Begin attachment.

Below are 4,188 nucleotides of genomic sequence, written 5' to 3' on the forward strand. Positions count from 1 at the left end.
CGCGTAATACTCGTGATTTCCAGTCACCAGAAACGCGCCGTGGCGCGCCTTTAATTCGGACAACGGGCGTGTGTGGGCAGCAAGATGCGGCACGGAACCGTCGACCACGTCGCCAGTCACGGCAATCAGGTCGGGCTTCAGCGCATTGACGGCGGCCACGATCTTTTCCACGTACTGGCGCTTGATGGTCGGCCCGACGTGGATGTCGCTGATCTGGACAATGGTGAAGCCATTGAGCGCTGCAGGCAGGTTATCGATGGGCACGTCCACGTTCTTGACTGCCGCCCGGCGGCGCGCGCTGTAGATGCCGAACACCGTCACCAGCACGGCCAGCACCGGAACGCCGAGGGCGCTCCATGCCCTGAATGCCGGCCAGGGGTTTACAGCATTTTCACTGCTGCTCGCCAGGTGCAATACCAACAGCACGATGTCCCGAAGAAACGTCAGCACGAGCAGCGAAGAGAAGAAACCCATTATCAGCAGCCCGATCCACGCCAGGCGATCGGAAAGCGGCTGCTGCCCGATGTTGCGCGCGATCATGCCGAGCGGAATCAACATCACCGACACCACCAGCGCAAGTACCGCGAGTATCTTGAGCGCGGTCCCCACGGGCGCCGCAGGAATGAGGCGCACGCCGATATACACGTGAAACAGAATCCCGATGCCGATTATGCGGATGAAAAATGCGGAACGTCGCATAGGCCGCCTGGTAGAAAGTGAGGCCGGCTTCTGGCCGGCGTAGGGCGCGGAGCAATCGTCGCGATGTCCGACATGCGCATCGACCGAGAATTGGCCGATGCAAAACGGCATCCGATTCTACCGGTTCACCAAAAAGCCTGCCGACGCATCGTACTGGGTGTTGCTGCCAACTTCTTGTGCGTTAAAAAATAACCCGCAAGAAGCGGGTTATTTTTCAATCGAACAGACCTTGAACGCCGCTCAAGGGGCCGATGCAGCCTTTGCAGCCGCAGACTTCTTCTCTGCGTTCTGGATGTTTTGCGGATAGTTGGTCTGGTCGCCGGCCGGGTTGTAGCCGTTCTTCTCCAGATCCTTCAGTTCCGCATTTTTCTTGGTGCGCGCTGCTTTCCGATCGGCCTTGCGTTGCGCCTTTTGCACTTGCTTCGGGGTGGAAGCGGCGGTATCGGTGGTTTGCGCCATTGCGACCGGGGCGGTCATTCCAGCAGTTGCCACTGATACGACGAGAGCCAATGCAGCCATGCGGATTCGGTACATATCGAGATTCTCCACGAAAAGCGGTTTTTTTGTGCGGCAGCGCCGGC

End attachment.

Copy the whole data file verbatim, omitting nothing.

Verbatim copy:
Below are 4,188 nucleotides of genomic sequence, written 5' to 3' on the forward strand. Positions count from 1 at the left end.
CGCGTAATACTCGTGATTTCCAGTCACCAGAAACGCGCCGTGGCGCGCCTTTAATTCGGACAACGGGCGTGTGTGGGCAGCAAGATGCGGCACGGAACCGTCGACCACGTCGCCAGTCACGGCAATCAGGTCGGGCTTCAGCGCATTGACGGCGGCCACGATCTTTTCCACGTACTGGCGCTTGATGGTCGGCCCGACGTGGATGTCGCTGATCTGGACAATGGTGAAGCCATTGAGCGCTGCAGGCAGGTTATCGATGGGCACGTCCACGTTCTTGACTGCCGCCCGGCGGCGCGCGCTGTAGATGCCGAACACCGTCACCAGCACGGCCAGCACCGGAACGCCGAGGGCGCTCCATGCCCTGAATGCCGGCCAGGGGTTTACAGCATTTTCACTGCTGCTCGCCAGGTGCAATACCAACAGCACGATGTCCCGAAGAAACGTCAGCACGAGCAGCGAAGAGAAGAAACCCATTATCAGCAGCCCGATCCACGCCAGGCGATCGGAAAGCGGCTGCTGCCCGATGTTGCGCGCGATCATGCCGAGCGGAATCAACATCACCGACACCACCAGCGCAAGTACCGCGAGTATCTTGAGCGCGGTCCCCACGGGCGCCGCAGGAATGAGGCGCACGCCGATATACACGTGAAACAGAATCCCGATGCCGATTATGCGGATGAAAAATGCGGAACGTCGCATAGGCCGCCTGGTAGAAAGTGAGGCCGGCTTCTGGCCGGCGTAGGGCGCGGAGCAATCGTCGCGATGTCCGACATGCGCATCGACCGAGAATTGGCCGATGCAAAACGGCATCCGATTCTACCGGTTCACCAAAAAGCCTGCCGACGCATCGTACTGGGTGTTGCTGCCAACTTCTTGTGCGTTAAAAAATAACCCGCAAGAAGCGGGTTATTTTTCAATCGAACAGACCTTGAACGCCGCTCAAGGGGCCGATGCAGCCTTTGCAGCCGCAGACTTCTTCTCTGCGTTCTGGATGTTTTGCGGATAGTTGGTCTGGTCGCCGGCCGGGTTGTAGCCGTTCTTCTCCAGATCCTTCAGTTCCGCATTTTTCTTGGTGCGCGCTGCTTTCCGATCGGCCTTGCGTTGCGCCTTTTGCACTTGCTTCGGGGTGGAAGCGGCGGTATCGGTGGTTTGCGCCATTGCGACCGGGGCGGTCATTCCAGCAGTTGCCACTGATACGACGAGAGCCAATGCAGCCATGCGGATTCGGTACATATCGAGATTCTCCACGAAAAGCGGTTTTTTTGTGCGGCAGCGCCGGC